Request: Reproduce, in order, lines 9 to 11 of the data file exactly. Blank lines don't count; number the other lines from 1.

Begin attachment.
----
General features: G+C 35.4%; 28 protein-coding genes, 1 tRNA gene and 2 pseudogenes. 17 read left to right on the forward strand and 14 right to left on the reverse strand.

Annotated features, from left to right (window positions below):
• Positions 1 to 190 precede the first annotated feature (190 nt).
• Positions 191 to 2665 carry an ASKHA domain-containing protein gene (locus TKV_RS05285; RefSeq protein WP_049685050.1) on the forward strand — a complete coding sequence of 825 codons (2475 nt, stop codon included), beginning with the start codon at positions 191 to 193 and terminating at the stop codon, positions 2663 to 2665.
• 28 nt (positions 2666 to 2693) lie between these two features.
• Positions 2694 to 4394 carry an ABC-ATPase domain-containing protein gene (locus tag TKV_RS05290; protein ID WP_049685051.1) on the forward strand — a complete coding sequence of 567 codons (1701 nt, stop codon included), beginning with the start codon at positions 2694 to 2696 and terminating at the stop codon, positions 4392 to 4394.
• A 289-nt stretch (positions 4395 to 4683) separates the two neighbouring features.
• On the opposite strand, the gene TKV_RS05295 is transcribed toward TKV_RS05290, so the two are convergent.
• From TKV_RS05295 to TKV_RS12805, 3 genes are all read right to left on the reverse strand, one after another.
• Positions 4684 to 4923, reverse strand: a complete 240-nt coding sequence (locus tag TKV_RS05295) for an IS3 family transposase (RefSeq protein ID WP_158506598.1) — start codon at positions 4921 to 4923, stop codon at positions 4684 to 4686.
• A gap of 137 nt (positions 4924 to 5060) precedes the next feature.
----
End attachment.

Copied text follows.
• From TKV_RS05295 to TKV_RS12805, 3 genes are all read right to left on the reverse strand, one after another.
• Positions 4684 to 4923, reverse strand: a complete 240-nt coding sequence (locus tag TKV_RS05295) for an IS3 family transposase (RefSeq protein ID WP_158506598.1) — start codon at positions 4921 to 4923, stop codon at positions 4684 to 4686.
• A gap of 137 nt (positions 4924 to 5060) precedes the next feature.